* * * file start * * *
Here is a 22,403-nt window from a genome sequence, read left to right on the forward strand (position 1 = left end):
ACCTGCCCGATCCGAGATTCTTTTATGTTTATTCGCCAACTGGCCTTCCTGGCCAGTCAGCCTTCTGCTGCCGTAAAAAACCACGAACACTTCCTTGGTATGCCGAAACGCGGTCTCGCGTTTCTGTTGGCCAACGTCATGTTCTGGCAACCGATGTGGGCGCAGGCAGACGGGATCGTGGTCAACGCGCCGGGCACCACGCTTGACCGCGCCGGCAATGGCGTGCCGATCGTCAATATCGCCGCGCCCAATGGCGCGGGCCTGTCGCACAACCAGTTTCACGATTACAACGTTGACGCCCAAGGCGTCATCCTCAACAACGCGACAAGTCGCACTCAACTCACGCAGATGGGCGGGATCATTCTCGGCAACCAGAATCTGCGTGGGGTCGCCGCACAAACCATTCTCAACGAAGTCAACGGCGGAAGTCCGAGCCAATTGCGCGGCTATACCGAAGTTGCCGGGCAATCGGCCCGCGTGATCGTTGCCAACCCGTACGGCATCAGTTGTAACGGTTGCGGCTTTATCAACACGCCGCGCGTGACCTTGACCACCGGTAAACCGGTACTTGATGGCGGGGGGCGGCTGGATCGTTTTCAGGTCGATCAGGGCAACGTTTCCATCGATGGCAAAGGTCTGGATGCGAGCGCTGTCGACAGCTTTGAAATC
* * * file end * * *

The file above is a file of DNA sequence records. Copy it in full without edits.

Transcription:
Here is a 22,403-nt window from a genome sequence, read left to right on the forward strand (position 1 = left end):
ACCTGCCCGATCCGAGATTCTTTTATGTTTATTCGCCAACTGGCCTTCCTGGCCAGTCAGCCTTCTGCTGCCGTAAAAAACCACGAACACTTCCTTGGTATGCCGAAACGCGGTCTCGCGTTTCTGTTGGCCAACGTCATGTTCTGGCAACCGATGTGGGCGCAGGCAGACGGGATCGTGGTCAACGCGCCGGGCACCACGCTTGACCGCGCCGGCAATGGCGTGCCGATCGTCAATATCGCCGCGCCCAATGGCGCGGGCCTGTCGCACAACCAGTTTCACGATTACAACGTTGACGCCCAAGGCGTCATCCTCAACAACGCGACAAGTCGCACTCAACTCACGCAGATGGGCGGGATCATTCTCGGCAACCAGAATCTGCGTGGGGTCGCCGCACAAACCATTCTCAACGAAGTCAACGGCGGAAGTCCGAGCCAATTGCGCGGCTATACCGAAGTTGCCGGGCAATCGGCCCGCGTGATCGTTGCCAACCCGTACGGCATCAGTTGTAACGGTTGCGGCTTTATCAACACGCCGCGCGTGACCTTGACCACCGGTAAACCGGTACTTGATGGCGGGGGGCGGCTGGATCGTTTTCAGGTCGATCAGGGCAACGTTTCCATCGATGGCAAAGGTCTGGATGCGAGCGCTGTCGACAGCTTTGAAATC